Features Peter Lorre. Peter plays Herman, a professor of biology who is digging in the basement to prepare his devils garden, a type of orchid garden. His wife is upset over the whole idea. She is a bit of a nag who pushes him along in her plans, and to get ready for their trip to America.
The henpecked and slightly absent minded man has had enough. He flirts with a sales gal over some books he ordered on orchids. The man begins to undermine his wife’s plans to make their trip, and be back for Christmas. As he pursues his love interest on the side, he puts into motion events that cause his wife’s death.
A few friends stop in for a last minute farewell. He has his own plan to kill his wife, and drop her in the hole in the basement. He makes the sea voyage, claiming his wife is too ill to leave the cabin. Once in New York, he meets his new love interest, they marry and travel as man and wife. Now with no plans to ever return, he enjoys his life and freedom to live on the spur of the moment.
His freedom comes to an end as his dead wife’s tightly woven plans comes to haunt him. He gets a telegram, as though from the grave that proves that he will indeed be back home for Christmas.
To listen to this episode without the added comments,
Download the Original audio file here.
ook review: Thunderstruck. by Eric Larson
The author takes great detail in the background to the murder that shocked the world of 1910. He sees the real hero of the story.. as being the wireless radio.
Detailed background is given on how Marconi invented and developed wireless communication. He was plagued with troubles in competing with telegraph companies. His business was filled with triumphs and tragedies. Even matters of political affiliations, personal and marital ordeals, etc. are not left untouched.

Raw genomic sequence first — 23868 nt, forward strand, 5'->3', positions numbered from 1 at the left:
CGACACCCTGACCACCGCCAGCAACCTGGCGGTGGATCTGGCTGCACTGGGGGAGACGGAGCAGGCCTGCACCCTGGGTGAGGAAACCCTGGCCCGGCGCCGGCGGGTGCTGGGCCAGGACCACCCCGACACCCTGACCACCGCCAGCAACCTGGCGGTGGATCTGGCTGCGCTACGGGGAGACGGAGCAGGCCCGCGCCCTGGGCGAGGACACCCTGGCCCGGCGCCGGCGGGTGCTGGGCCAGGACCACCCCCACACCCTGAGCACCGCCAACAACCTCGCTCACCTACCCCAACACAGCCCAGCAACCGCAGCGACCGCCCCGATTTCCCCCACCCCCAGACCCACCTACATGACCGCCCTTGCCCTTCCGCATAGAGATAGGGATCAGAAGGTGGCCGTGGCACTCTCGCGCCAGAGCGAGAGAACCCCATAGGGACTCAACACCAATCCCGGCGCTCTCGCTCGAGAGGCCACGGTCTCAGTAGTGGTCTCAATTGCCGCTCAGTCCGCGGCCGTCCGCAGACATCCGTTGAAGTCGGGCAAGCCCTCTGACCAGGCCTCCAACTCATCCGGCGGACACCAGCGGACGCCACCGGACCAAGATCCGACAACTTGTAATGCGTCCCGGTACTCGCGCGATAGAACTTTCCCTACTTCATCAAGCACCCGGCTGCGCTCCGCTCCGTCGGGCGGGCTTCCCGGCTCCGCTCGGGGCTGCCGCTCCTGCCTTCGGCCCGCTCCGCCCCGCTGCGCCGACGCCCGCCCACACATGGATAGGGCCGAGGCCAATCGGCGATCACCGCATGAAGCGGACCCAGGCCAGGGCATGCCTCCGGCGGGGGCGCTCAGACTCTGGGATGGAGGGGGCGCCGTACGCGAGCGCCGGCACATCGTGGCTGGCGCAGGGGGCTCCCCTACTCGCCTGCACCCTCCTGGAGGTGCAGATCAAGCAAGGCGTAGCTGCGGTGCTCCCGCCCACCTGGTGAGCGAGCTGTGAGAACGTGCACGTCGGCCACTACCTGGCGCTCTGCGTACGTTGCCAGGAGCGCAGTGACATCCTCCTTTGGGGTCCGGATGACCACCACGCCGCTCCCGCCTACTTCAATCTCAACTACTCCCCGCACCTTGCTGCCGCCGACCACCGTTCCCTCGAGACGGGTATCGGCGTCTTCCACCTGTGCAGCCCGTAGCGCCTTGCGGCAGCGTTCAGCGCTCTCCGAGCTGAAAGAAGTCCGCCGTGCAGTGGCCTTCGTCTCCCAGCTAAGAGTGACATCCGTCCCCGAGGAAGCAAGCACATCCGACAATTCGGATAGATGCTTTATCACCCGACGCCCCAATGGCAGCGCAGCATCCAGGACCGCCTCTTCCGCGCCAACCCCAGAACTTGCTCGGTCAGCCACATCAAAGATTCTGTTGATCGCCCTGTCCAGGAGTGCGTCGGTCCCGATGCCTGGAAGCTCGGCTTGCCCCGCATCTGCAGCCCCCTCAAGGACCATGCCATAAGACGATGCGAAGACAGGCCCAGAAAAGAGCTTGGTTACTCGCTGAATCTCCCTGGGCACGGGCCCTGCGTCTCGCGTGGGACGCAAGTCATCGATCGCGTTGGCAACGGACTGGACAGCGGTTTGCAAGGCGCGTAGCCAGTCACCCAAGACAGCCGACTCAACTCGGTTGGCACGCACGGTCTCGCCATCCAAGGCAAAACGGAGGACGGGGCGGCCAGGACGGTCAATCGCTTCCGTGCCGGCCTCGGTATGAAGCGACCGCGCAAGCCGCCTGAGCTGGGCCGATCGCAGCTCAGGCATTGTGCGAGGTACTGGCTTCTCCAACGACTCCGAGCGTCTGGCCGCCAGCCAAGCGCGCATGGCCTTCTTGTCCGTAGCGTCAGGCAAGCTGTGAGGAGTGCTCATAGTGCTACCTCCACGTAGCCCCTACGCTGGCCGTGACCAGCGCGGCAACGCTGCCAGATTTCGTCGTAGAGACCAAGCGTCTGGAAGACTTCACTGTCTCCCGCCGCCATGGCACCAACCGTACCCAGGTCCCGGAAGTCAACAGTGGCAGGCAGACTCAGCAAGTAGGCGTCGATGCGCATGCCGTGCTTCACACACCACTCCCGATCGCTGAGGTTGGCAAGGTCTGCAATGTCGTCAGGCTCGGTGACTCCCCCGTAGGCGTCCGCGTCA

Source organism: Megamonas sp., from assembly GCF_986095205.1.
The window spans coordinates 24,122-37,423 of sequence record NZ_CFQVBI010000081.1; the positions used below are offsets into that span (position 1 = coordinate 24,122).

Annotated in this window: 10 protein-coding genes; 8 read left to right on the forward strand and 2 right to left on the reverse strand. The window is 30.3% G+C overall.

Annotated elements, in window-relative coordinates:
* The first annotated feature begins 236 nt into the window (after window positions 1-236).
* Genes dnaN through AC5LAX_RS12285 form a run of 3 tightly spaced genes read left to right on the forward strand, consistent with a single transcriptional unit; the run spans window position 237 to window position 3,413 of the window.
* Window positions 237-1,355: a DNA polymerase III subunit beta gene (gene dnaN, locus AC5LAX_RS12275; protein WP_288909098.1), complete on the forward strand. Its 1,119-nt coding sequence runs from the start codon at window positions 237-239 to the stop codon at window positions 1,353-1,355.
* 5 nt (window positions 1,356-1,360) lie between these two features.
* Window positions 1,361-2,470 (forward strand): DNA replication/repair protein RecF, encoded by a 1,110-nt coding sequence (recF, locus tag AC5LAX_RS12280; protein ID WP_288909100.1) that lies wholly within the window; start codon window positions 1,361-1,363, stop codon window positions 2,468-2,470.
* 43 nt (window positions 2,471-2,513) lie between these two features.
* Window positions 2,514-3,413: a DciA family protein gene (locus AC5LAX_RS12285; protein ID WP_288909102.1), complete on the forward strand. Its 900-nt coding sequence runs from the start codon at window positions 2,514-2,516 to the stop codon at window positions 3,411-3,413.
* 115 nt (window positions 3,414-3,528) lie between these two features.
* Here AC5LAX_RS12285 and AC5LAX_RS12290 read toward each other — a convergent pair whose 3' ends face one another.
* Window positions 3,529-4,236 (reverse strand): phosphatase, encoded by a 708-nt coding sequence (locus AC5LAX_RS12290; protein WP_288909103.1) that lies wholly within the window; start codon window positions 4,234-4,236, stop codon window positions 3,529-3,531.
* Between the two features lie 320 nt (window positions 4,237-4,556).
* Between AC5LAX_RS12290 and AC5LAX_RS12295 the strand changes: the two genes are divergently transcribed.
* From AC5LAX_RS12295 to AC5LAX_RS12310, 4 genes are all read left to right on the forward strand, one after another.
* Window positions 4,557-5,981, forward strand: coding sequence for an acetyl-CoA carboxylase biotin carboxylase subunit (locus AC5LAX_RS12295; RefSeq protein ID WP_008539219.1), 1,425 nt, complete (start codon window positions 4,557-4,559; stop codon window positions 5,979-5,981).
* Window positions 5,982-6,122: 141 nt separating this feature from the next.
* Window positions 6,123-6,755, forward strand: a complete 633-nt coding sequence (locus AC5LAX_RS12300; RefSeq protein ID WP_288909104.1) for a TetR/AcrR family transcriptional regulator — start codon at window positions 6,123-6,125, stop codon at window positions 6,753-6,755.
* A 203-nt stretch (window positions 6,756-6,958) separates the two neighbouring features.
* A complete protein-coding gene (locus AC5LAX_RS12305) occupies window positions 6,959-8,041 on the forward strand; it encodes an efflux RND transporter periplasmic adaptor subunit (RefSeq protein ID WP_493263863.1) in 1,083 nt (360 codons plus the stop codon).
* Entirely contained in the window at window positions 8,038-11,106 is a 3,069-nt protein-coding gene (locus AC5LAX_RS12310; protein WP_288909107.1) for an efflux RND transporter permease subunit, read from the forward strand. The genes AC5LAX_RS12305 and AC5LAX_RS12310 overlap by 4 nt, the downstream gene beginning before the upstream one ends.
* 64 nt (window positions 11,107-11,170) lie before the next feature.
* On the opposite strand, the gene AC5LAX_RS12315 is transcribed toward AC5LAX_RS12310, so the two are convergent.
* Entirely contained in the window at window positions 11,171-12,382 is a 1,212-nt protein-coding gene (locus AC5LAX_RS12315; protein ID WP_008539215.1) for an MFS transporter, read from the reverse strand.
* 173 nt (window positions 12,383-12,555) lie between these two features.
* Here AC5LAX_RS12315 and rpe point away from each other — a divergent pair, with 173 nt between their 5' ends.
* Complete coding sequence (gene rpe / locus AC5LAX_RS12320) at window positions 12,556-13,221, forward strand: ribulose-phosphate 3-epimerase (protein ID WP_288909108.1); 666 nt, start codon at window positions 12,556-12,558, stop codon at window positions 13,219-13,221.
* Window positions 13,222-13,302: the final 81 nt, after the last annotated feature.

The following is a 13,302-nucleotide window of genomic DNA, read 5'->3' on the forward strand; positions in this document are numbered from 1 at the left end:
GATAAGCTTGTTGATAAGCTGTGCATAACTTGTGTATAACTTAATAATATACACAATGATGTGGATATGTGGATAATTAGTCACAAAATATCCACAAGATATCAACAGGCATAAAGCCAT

Radio made it possible for ships at sea to communicate. Among various news events covered in the book, , radio saved crews and passengers in trouble. It allowed a sea captain to recognize suspicious people, connect them to a murder, and report on the killer. It was what tipped off the authorities, and allowed them to close in, and bring justice.
The actual murder involved:
A man who heavily poisoned his wife. He chopped her up, dismembered her, deboned her, and buried her in his basement. He took a trip to the USA, with his girlfriend disguised as a teen age boy.
At his request, she cut her hair short, gave up her dresses and petticoats, for men’s clothes. A fashion choice that she didn’t entirely enjoy. How can men stand to wear such confining clothes as pants and shirts with stiff collars? I guess women got used to it over the decades. The thing that got them noticed was their unnatural show of affection between a man, and a boy. The ship captain was tipped off, and it was the beginning of the end for them.
Raymond Chandler, Author of Philip Marlowe, was fascinated by the case. He felt the killer was intellectual in attention to detail. Should he have fled? Some say he might have been off the hook after his interview with Scotland Yard. Chandler was one in this train of thought. However, for all the detail the cool intellect took, he overlooked so many details that easily linked him to the missing wife, and tied him to the murder.
He was easily convicted and hanged. She had to change names several times and move, to flee from embarrassment, to keep in hiding, and to keep her secret. In later life, she agreed to be interviewed by a novelist, but refrained to reveal her past. When asked if things could be different, and her lover hadn’t been convicted and hanged, would she do it all over again? Would she run off with him? The author states her answer came quick, but he didn’t say whether it was a yes, or no.